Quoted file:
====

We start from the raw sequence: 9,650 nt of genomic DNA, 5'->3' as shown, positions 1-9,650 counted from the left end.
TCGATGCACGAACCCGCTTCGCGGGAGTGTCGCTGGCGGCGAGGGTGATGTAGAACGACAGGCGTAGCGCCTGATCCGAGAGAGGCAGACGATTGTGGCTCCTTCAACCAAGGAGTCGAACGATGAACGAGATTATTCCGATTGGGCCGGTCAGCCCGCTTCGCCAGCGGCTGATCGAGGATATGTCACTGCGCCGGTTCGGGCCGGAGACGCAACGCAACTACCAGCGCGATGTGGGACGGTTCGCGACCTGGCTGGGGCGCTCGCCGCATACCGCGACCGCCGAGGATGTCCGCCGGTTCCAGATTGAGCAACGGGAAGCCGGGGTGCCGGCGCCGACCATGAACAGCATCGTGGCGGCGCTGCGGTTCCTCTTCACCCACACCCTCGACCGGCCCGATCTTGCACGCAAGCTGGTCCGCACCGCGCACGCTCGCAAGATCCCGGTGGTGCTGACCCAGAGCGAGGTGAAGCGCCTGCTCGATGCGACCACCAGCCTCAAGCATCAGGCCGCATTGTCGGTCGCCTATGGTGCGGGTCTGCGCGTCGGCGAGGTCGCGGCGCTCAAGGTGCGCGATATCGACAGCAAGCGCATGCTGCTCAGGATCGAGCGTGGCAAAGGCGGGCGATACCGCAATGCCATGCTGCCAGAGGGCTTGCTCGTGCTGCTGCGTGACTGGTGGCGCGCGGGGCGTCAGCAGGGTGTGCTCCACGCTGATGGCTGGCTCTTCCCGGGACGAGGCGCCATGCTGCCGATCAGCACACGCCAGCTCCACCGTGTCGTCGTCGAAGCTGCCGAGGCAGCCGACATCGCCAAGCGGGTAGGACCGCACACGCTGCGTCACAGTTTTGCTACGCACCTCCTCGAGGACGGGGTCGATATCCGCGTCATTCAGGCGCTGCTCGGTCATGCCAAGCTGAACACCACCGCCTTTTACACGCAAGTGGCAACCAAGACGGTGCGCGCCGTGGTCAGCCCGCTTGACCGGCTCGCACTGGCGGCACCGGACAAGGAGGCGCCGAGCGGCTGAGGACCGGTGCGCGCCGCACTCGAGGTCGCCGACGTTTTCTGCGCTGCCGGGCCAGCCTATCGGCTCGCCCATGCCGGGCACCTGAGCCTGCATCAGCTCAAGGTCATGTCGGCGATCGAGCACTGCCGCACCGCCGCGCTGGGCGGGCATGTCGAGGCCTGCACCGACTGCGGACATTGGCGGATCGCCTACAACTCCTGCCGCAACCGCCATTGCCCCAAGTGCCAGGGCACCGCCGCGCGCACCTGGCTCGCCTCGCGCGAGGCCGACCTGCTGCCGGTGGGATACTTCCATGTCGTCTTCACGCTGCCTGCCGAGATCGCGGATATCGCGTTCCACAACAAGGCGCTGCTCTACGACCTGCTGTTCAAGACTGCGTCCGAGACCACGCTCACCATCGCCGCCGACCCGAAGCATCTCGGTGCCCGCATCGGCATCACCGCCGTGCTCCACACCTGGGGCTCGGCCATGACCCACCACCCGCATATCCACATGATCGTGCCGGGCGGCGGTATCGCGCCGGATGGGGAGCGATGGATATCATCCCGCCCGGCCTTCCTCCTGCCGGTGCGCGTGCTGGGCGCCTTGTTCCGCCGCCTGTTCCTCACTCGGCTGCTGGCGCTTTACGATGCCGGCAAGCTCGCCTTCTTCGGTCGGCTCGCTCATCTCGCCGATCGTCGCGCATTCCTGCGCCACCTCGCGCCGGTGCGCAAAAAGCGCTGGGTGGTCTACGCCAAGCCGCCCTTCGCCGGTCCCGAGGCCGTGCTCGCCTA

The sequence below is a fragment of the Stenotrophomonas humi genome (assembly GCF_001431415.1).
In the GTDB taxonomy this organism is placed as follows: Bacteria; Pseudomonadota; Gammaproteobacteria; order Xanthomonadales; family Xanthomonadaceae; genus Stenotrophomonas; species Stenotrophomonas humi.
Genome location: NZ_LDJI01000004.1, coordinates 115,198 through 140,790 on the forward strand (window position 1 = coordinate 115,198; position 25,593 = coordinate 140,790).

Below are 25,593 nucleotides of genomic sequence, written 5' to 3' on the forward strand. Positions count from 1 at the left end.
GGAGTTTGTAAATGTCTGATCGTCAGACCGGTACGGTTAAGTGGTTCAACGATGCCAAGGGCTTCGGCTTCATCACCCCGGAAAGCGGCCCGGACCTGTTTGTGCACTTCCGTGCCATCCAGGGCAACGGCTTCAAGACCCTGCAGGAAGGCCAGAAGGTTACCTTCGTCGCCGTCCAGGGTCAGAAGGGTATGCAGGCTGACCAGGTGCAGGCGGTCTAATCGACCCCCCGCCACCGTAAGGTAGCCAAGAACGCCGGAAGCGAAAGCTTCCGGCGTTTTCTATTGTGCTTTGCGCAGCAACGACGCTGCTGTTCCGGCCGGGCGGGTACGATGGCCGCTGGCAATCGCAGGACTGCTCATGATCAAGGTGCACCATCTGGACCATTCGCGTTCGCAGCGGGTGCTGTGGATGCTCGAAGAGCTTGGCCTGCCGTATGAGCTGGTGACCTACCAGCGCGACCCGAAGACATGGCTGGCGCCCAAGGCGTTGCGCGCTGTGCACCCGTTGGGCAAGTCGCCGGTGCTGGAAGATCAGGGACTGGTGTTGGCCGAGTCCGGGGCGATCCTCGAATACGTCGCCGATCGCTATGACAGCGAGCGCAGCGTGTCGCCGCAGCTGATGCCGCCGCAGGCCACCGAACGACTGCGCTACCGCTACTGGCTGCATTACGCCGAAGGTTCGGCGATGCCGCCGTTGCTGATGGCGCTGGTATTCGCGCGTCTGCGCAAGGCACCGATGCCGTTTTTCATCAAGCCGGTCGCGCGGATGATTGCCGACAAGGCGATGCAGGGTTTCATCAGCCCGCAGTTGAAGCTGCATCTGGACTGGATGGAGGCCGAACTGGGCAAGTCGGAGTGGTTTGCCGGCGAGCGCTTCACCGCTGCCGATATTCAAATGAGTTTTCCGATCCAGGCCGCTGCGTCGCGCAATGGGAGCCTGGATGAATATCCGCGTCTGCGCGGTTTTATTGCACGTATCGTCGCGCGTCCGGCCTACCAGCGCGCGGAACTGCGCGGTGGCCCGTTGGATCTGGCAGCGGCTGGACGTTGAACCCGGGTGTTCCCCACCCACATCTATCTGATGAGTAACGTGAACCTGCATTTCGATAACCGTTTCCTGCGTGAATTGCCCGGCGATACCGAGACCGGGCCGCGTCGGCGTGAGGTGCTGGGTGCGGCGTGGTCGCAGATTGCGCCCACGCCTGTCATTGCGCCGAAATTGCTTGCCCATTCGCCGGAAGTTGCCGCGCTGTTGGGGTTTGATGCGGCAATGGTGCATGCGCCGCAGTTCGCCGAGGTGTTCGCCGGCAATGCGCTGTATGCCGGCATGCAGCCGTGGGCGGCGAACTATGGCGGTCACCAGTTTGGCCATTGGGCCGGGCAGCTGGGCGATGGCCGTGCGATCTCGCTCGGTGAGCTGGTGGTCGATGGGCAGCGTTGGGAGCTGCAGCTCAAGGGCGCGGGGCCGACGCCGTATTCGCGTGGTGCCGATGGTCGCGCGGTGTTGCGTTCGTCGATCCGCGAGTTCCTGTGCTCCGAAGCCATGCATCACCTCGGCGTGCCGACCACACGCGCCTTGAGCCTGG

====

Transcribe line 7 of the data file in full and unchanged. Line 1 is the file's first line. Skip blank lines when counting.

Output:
GGAGTTTGTAAATGTCTGATCGTCAGACCGGTACGGTTAAGTGGTTCAACGATGCCAAGGGCTTCGGCTTCATCACCCCGGAAAGCGGCCCGGACCTGTTTGTGCACTTCCGTGCCATCCAGGGCAACGGCTTCAAGACCCTGCAGGAAGGCCAGAAGGTTACCTTCGTCGCCGTCCAGGGTCAGAAGGGTATGCAGGCTGACCAGGTGCAGGCGGTCTAATCGACCCCCCGCCACCGTAAGGTAGCCAAGAACGCCGGAAGCGAAAGCTTCCGGCGTTTTCTATTGTGCTTTGCGCAGCAACGACGCTGCTGTTCCGGCCGGGCGGGTACGATGGCCGCTGGCAATCGCAGGACTGCTCATGATCAAGGTGCACCATCTGGACCATTCGCGTTCGCAGCGGGTGCTGTGGATGCTCGAAGAGCTTGGCCTGCCGTATGAGCTGGTGACCTACCAGCGCGACCCGAAGACATGGCTGGCGCCCAAGGCGTTGCGCGCTGTGCACCCGTTGGGCAAGTCGCCGGTGCTGGAAGATCAGGGACTGGTGTTGGCCGAGTCCGGGGCGATCCTCGAATACGTCGCCGATCGCTATGACAGCGAGCGCAGCGTGTCGCCGCAGCTGATGCCGCCGCAGGCCACCGAACGACTGCGCTACCGCTACTGGCTGCATTACGCCGAAGGTTCGGCGATGCCGCCGTTGCTGATGGCGCTGGTATTCGCGCGTCTGCGCAAGGCACCGATGCCGTTTTTCATCAAGCCGGTCGCGCGGATGATTGCCGACAAGGCGATGCAGGGTTTCATCAGCCCGCAGTTGAAGCTGCATCTGGACTGGATGGAGGCCGAACTGGGCAAGTCGGAGTGGTTTGCCGGCGAGCGCTTCACCGCTGCCGATATTCAAATGAGTTTTCCGATCCAGGCCGCTGCGTCGCGCAATGGGAGCCTGGATGAATATCCGCGTCTGCGCGGTTTTATTGCACGTATCGTCGCGCGTCCGGCCTACCAGCGCGCGGAACTGCGCGGTGGCCCGTTGGATCTGGCAGCGGCTGGACGTTGAACCCGGGTGTTCCCCACCCACATCTATCTGATGAGTAACGTGAACCTGCATTTCGATAACCGTTTCCTGCGTGAATTGCCCGGCGATACCGAGACCGGGCCGCGTCGGCGTGAGGTGCTGGGTGCGGCGTGGTCGCAGATTGCGCCCACGCCTGTCATTGCGCCGAAATTGCTTGCCCATTCGCCGGAAGTTGCCGCGCTGTTGGGGTTTGATGCGGCAATGGTGCATGCGCCGCAGTTCGCCGAGGTGTTCGCCGGCAATGCGCTGTATGCCGGCATGCAGCCGTGGGCGGCGAACTATGGCGGTCACCAGTTTGGCCATTGGGCCGGGCAGCTGGGCGATGGCCGTGCGATCTCGCTCGGTGAGCTGGTGGTCGATGGGCAGCGTTGGGAGCTGCAGCTCAAGGGCGCGGGGCCGACGCCGTATTCGCGTGGTGCCGATGGTCGCGCGGTGTTGCGTTCGTCGATCCGCGAGTTCCTGTGCTCCGAAGCCATGCATCACCTCGGCGTGCCGACCACACGCGCCTTGAGCCTGG